• 17. SpeciesReplacement:AntarcticPenguins• Ice-adapted Adelie– moving poleward• Warm-adapted Chinstrap &Gentoo– Arrived 20-50 years ago Smith et al. Bioscience 1999; Fraser et al. Polar Biol. 1992; Emslieet al. Ant. Science 1998
  • 18. The toucan and other lowland tropical birds havemoved uphill, threatening high elevation birds.Hydrologyand glaciersSea-Ice Animals Plants Studies coveringlarge areasStudies usingremote sensing
  • 19. Pikas are Sensitive to Heat•live > 7,500 feet•Must forage> 9 x / daySmith 1974
  • 20. Low ElevationPopulationsDon’t ForageMid day•Adults killed byheat stress( > 31° C in sun)•Foraging timelimited bytemperatureSmith 19749,000 ftAugust9,000 ftMay12,500 ftAugust
  • 21. Upward shift ofthe pika• 7 / 25 populationshave gone extinctsince 1930s• Extinctpopulations wereat lowestelevationsBeever et al. 2003 Ice AgeStill present extinct
  • 22. -- Spring is 2 weeks earlier and Fall is 2 weeks later-- Growing season extended by 3 weeks at high latitudes (wheremoisture available)(Northern Hemisphere temperate zone)
  • 23. Estimated: More than Half of Wild Species haveResponded to 20th c. Climate Change(>1500 species / species groups)Type of AnalysisChanged aspredicted(n)Changed oppositeto prediction(n)PPhenologicalN = 484 / (678)87 % 13 % < .1 x10-12Distributional changes:At poleward/upper range boundariesAt equatorial/lower range boundariesCommunity (abundance) changes:Cold-adapted speciesWarm-adapted speciesN = 460 / (920)81 %75 %74 %91 %81 %19 %25 %26 %9%19 % < .1 x10-12Meta-analysisRange-boundaries (n=99)Phenologies (n=172)6.1 km-m/decadenorthward/upward shift2.3 d/decade advancement.013< 0.05Diverse species of: trees, herbs, shrubs, reptiles, amphibians, fish, marinezooplankton,marine invertebrates, mammals, birds butterflies(Parmesan & Yohe, Nature 2003)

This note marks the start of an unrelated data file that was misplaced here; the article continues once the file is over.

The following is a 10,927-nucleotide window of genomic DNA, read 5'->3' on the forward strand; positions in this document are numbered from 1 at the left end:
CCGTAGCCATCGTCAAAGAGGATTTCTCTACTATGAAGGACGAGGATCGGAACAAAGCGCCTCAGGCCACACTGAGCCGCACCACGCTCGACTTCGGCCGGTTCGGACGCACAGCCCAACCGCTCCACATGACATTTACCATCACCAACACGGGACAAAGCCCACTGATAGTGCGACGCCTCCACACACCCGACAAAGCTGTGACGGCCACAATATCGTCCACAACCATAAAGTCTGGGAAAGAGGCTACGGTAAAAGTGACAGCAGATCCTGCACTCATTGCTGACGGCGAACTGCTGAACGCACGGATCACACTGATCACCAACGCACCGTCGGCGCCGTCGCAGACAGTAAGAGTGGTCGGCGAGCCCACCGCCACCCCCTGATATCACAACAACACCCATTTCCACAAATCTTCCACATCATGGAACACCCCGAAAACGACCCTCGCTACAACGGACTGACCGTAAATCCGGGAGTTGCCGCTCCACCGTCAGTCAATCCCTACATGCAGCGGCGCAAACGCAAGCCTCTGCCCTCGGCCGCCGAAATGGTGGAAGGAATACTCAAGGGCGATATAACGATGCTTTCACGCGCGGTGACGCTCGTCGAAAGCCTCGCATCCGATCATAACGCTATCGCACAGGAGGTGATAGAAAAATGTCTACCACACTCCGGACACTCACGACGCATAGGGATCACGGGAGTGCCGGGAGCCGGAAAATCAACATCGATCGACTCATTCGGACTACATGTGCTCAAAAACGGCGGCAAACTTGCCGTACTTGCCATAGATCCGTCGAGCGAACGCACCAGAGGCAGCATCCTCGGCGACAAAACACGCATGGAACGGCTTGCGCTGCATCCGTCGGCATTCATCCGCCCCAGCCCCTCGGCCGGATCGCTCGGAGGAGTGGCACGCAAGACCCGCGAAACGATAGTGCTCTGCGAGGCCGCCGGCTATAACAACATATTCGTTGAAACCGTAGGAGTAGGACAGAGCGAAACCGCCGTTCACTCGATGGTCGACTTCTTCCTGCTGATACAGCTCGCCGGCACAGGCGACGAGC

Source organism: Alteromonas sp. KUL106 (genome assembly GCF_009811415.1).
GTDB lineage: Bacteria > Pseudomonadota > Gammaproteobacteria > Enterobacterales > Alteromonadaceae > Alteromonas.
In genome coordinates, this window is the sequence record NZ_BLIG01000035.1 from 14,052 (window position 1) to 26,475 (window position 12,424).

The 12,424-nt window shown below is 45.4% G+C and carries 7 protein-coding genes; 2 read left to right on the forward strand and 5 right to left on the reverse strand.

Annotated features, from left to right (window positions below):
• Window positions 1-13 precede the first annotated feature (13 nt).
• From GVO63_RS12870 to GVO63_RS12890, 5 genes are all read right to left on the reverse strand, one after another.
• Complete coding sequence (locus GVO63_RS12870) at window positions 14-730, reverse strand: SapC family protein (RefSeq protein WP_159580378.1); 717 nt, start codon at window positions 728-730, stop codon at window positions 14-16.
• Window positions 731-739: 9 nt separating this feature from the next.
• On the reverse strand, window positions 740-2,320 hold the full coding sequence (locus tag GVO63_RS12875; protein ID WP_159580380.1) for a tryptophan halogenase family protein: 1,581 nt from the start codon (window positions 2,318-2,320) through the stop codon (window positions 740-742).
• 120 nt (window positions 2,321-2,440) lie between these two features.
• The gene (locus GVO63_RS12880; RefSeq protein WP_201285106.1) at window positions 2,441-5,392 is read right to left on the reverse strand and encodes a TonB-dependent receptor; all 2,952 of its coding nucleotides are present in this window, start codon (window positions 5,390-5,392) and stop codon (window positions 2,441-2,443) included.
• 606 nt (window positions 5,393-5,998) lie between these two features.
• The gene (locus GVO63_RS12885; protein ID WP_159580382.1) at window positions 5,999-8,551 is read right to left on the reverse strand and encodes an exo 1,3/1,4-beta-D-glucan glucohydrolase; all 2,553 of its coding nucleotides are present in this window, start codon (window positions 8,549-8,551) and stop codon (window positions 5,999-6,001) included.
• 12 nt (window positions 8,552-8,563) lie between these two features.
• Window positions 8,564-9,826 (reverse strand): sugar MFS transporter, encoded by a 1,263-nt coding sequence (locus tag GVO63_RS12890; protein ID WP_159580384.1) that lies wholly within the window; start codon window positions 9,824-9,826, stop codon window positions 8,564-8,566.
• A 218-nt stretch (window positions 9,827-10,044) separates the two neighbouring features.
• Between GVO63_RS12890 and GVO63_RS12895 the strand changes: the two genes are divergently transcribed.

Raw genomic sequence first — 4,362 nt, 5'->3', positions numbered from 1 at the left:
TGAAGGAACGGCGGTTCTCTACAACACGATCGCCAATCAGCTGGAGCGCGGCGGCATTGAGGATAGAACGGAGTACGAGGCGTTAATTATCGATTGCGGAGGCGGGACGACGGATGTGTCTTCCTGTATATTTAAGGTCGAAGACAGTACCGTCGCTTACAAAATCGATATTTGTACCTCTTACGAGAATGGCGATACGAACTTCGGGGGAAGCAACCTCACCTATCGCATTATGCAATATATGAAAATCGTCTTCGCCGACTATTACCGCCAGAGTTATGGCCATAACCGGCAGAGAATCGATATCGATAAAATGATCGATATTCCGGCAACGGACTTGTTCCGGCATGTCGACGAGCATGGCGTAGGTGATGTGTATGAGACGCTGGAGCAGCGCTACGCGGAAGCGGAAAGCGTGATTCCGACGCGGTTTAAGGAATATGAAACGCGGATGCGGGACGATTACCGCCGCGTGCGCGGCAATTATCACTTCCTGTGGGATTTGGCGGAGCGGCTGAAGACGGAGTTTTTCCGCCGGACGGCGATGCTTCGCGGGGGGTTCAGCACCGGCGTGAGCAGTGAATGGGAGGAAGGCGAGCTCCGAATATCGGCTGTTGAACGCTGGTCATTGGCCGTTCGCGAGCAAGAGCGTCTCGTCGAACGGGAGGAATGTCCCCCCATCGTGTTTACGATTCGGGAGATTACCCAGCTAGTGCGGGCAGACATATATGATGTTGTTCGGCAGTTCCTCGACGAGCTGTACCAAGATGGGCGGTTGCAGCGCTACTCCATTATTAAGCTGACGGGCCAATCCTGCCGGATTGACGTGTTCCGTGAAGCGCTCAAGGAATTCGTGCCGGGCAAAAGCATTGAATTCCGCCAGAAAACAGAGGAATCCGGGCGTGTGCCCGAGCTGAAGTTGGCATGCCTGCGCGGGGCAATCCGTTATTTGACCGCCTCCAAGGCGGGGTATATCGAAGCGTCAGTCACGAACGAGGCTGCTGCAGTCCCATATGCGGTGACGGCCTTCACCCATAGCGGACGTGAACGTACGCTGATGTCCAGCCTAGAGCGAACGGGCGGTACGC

• 24. Is this a Problem?Sooty copper(Heodes tityrus)Invasion of Estonia1998 - 1st record1999 - breeding populations2002 - increase #populations& northward expansion4 2 °4 0 °20 ° E6 0 °4° EHeode st it yr usFra n c eN5 6 °Swe de nFi nl a ndEs t oniaCa t al oniaSpa i nParmesan et al. 1999
  • 25. extinctions due to climate changeextinctions due to habitat losshealthy populationsHabitat loss coupled with climate changeEndangeredQuino checkerspot(E. editha quino)
  • 26. Extinction ofthe Goldentoad inMonteverdeCosta Rica•Cloud forest species require mist•Population crashes followed years withunusually high #dry days, especially > 5dry (mist free) days in a row
  • 27. Whole Ecosystems can collapse with singleextreme temperature eventCoral Reefsand extremeSea SurfaceTemperatures(SST)
  • 28. StressStress
  • 29. Aug 18In 1998, coral bleaching affected every partof the world’s oceans – reefs lost 95% ofcoral in Maldives, Western Australia,Okinawa and Palau.In 1998, coral bleaching affected every partof the world’s oceans – reefs lost 95% ofcoral in Maldives, Western Australia,Okinawa and Palau.Feb16% of living corals wiped off reefs in 1998.16% of living corals wiped off reefs in 1998.
  • 30. Coral reefs are among the mostbiologically rich ecosystems on earth.4,000 species of fish and 800 species ofreef-building corals described
  • 31. Global temperature over thepast 65 million yearsPRESENT1,000ya13mya65mya18,000 years230,000 years1 Million years3.5 Million years10 million years6 5 million years10,000 years1,000 years55 million years
  • 32. Raw data:D. Jordano, L Kaila, J Kullberg, J.J. Lennon, A. Menzel, N. Ryrholm,M.C. Singer,T. Tammaru, J. Tennent, C.D. Thomas, JA Thomas, M Warren* The Millennium Atlas of Butterflies in Britain and Ireland (Asher et al. 2001)* Field Guide to the Butterflies of Britain & Europe (Higgins & Riley 1970)* Atlas of Finnish Macrolepidoptera (Hulden et al. 2000)* The Butterflies of Scandinavia in Nature (Henriksen & Kreutzer 1982)* A World of Butterflies (Schappert 2000)Material and Images:Environmental Sciences Institute, University of TexasUnited Nations Intergovernmental Panel on Climate ChangeKristina Schlegel (artist)Acknowledgements
  • 33. Shift in Alaskan tundracarbon balance:From sink to source1980s 1990s/2000Prudhoe Bay & Toolik Lake, AKLosing 40 gC/m2/yearOechel et al., Nature 2000First signs of positive feedbacks